Masks and respirators are used to cover the mouth and nose: high-risk areas for both contracting and transmitting sickness. To properly put on a mask, start by making sure it’s facing the right way. (The labeling on the mask or packaging should tip you off.) Next, secure the mask’s two ties or elastic bands around the middle or your head and the middle of your neck respectively. Then, fix the mask’s flexible band to the bridge of your nose and bring the bottom half around your chin. The entire fit should be snug. If your mask has a ventilator, be sure to adjust it to the right amount of ventilation.
When removing your mask or respirator, it’s important to refrain from directly touching your mouth, nose, eyes, or the front of your mask or respirator. Always consider the front of your mask contaminated and never touch it with your hands. When you have removed your mask or respirator, wash you hands thoroughly with soap and water.
Goggles and Face Shields
Designed to shield the eyes and the skin of the face, goggles and face shields are both extra protective layers designed to be worn in densely-populated areas with several contagious individuals. To apply goggles or a face shield, place them over your head and adjust the fit so it’s snug but not uncomfortable. To remove them, reverse the process and take care not to touch the skin of your face.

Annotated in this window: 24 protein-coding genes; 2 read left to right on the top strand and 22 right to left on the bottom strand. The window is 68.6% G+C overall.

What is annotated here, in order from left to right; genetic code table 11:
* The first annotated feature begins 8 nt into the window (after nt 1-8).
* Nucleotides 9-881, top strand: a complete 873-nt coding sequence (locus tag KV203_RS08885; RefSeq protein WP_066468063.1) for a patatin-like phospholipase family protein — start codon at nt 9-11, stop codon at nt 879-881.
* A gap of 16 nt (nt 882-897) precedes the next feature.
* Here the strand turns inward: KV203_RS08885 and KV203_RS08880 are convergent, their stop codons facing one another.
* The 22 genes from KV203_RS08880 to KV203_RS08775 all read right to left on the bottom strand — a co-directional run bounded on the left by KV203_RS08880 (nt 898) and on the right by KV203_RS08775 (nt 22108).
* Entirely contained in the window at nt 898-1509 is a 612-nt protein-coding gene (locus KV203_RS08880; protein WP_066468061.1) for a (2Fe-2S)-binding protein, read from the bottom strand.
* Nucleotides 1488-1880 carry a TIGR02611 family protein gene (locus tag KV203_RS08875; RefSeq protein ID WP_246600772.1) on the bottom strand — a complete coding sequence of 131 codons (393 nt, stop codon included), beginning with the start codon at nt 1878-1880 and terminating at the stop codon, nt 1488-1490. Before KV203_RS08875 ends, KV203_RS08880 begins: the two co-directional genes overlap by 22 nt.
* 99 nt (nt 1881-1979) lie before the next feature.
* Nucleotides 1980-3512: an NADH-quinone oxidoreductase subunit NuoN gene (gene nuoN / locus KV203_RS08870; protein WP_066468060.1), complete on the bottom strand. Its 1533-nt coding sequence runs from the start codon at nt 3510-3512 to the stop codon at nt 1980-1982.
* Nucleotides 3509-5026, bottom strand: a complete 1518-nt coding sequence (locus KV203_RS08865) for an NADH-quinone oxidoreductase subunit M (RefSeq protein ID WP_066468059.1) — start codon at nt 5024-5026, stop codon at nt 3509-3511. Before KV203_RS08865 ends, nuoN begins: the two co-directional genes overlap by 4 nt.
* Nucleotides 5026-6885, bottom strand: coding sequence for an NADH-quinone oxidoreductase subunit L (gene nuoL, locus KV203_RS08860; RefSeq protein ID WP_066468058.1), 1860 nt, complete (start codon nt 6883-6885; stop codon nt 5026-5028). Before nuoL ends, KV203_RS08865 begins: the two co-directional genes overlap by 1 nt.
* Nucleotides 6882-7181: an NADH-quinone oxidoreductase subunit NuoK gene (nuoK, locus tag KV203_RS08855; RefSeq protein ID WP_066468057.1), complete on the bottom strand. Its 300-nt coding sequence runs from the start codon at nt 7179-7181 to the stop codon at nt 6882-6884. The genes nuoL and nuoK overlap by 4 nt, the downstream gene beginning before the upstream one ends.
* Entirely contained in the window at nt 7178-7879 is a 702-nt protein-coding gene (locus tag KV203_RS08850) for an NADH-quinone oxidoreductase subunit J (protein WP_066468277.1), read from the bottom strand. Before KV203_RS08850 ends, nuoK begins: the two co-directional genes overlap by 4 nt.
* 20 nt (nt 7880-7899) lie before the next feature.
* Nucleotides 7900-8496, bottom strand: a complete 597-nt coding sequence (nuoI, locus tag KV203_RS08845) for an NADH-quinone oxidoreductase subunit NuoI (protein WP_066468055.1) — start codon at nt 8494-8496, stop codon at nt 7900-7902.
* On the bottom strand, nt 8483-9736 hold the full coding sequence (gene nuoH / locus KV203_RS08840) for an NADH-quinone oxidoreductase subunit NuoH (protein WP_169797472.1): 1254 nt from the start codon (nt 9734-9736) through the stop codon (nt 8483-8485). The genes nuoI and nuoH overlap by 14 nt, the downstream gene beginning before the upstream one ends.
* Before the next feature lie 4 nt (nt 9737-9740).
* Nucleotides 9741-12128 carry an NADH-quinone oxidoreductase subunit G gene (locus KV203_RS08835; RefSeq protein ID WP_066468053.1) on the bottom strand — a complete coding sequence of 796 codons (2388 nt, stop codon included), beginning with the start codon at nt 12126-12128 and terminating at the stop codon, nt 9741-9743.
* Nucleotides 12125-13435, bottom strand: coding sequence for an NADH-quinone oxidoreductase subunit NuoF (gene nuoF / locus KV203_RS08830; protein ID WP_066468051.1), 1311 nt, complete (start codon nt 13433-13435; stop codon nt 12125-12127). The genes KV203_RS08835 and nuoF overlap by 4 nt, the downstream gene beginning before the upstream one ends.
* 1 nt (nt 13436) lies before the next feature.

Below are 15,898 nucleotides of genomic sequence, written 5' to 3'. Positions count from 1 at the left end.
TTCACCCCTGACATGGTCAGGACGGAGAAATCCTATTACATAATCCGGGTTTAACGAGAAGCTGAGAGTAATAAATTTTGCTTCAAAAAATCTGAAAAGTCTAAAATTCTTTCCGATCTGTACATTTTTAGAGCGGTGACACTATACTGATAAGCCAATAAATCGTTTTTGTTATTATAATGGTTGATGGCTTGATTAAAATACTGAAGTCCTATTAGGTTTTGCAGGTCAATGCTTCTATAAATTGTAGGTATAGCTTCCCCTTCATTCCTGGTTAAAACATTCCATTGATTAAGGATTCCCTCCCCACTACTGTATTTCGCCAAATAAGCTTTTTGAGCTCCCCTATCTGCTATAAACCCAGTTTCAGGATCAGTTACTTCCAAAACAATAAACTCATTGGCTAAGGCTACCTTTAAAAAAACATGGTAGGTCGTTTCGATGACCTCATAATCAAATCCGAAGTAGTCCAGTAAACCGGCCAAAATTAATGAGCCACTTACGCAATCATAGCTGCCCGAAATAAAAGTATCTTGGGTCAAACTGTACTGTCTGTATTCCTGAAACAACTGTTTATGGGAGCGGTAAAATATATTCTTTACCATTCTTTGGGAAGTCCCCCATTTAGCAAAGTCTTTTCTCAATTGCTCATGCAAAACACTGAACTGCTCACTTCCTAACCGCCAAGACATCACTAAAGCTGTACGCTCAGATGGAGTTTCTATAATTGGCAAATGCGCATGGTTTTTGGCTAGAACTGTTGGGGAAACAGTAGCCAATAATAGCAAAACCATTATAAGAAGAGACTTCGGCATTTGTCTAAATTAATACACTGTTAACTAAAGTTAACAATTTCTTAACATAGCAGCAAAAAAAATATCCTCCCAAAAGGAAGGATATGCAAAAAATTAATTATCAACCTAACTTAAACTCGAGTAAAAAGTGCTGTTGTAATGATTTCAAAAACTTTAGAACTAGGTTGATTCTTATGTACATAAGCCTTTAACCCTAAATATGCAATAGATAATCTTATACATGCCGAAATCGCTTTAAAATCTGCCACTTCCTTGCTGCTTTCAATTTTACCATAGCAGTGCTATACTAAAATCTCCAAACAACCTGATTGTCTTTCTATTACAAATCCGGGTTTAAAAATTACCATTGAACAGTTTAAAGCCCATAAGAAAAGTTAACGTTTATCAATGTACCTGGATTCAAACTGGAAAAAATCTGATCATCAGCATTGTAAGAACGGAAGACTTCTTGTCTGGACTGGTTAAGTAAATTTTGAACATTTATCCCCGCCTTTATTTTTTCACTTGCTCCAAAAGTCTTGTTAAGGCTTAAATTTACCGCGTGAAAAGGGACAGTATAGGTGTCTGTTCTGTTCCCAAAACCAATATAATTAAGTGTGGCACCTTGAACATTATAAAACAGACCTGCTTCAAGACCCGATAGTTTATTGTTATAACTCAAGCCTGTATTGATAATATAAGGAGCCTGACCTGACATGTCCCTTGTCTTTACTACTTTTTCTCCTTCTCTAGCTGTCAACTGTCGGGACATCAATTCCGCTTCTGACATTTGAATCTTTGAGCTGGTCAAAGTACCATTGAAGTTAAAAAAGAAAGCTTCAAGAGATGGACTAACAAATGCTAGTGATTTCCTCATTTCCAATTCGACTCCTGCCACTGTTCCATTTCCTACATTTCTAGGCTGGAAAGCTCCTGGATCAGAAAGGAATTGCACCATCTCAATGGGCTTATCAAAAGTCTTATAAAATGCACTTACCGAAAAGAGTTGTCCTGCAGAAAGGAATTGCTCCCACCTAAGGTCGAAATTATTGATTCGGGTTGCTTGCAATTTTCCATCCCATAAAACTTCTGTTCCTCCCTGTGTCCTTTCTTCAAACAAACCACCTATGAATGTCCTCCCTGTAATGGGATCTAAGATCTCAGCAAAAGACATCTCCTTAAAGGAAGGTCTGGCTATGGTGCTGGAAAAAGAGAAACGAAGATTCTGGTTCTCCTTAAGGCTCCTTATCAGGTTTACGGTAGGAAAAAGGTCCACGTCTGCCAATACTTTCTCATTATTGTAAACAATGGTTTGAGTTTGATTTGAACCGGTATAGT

Disposable gloves are worn to protect the skin of the hands from pathogens and other harmful substances. To properly apply your gloves, start by wrapping them and checking for holes or tears. Next, pull both gloves snugly over your fingers and hands, making sure that they extend to fully cover the wrist of your gown. To remove your gloves, pull from the wrists and take each glove off inside-out in one motion. Wash your hands immediately after removing your gloves.
Putting on PPE and Removing It: The Correct Order
In the sections above, we’ve listed each piece of personal protective equipment in the order in which it should be put on. When removing personal protective equipment, it’s best to start with the gloves and gown. If you remove your gloves first, be sure that your hands only touch uncontaminated surfaces of your gown — namely, the strings on the back. The preferred method is to untie your gown with your gloves still on, roll up the contaminated sides of your gown, and then pull your gloves off inside-out. Dispose of your gloves and gown before moving on to your goggles and/or face shield. Remove your mask last, and if it is disposable, discard it in a waste container. Always remember to wash your hands immediately after removing all of your personal protective equipment.
How to Put On Your Personal Protective Equipment (PPE):
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How to Remove Your Personal Protective Equipment (PPE):
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Learn More and Enroll in Life-Saving Sources Here at SureFire CPR
Have more questions on how to put on personal protective equipment? Need extra guidance on how to remove personal protective equipment? Our team at SureFire CPR is here to help. Visit our Blog for a host of helpful life-saving resources, CPR classes, and COVID-19 page for updates. Want to learn the essential skills discussed above — and many more — in a professional environment? Enroll in one of our many award-winning certification courses today! Contact us to get started (888) 277-3143